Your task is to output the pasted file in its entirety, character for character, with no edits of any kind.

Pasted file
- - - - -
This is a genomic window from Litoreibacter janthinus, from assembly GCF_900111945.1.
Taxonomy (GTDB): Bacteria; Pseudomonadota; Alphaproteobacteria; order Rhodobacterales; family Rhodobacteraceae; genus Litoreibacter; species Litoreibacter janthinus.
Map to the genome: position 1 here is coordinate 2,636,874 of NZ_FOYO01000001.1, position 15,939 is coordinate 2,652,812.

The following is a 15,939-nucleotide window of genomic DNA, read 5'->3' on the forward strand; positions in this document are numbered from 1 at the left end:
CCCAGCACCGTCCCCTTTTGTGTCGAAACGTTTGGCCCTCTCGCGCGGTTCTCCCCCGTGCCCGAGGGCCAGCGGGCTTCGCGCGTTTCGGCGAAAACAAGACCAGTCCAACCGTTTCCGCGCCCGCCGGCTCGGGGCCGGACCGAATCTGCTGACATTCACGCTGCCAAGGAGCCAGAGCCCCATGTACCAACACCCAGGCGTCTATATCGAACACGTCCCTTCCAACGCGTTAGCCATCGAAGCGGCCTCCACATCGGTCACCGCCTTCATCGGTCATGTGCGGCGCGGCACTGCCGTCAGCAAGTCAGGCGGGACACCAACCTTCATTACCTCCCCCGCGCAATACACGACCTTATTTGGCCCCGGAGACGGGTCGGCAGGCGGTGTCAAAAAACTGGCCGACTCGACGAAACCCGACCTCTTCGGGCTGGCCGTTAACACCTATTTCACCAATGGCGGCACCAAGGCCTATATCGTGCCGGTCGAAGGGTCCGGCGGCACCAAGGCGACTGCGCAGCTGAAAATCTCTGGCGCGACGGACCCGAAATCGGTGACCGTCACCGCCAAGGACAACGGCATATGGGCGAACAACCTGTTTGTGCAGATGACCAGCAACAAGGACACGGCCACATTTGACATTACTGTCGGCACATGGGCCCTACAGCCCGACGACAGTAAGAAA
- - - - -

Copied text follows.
This is a genomic window from Litoreibacter janthinus, from assembly GCF_900111945.1.
Taxonomy (GTDB): Bacteria; Pseudomonadota; Alphaproteobacteria; order Rhodobacterales; family Rhodobacteraceae; genus Litoreibacter; species Litoreibacter janthinus.
Map to the genome: position 1 here is coordinate 2,636,874 of NZ_FOYO01000001.1, position 15,939 is coordinate 2,652,812.

The following is a 15,939-nucleotide window of genomic DNA, read 5'->3' on the forward strand; positions in this document are numbered from 1 at the left end:
CCCAGCACCGTCCCCTTTTGTGTCGAAACGTTTGGCCCTCTCGCGCGGTTCTCCCCCGTGCCCGAGGGCCAGCGGGCTTCGCGCGTTTCGGCGAAAACAAGACCAGTCCAACCGTTTCCGCGCCCGCCGGCTCGGGGCCGGACCGAATCTGCTGACATTCACGCTGCCAAGGAGCCAGAGCCCCATGTACCAACACCCAGGCGTCTATATCGAACACGTCCCTTCCAACGCGTTAGCCATCGAAGCGGCCTCCACATCGGTCACCGCCTTCATCGGTCATGTGCGGCGCGGCACTGCCGTCAGCAAGTCAGGCGGGACACCAACCTTCATTACCTCCCCCGCGCAATACACGACCTTATTTGGCCCCGGAGACGGGTCGGCAGGCGGTGTCAAAAAACTGGCCGACTCGACGAAACCCGACCTCTTCGGGCTGGCCGTTAACACCTATTTCACCAATGGCGGCACCAAGGCCTATATCGTGCCGGTCGAAGGGTCCGGCGGCACCAAGGCGACTGCGCAGCTGAAAATCTCTGGCGCGACGGACCCGAAATCGGTGACCGTCACCGCCAAGGACAACGGCATATGGGCGAACAACCTGTTTGTGCAGATGACCAGCAACAAGGACACGGCCACATTTGACATTACTGTCGGCACATGGGCCCTACAGCCCGACGACAGTAAGAAA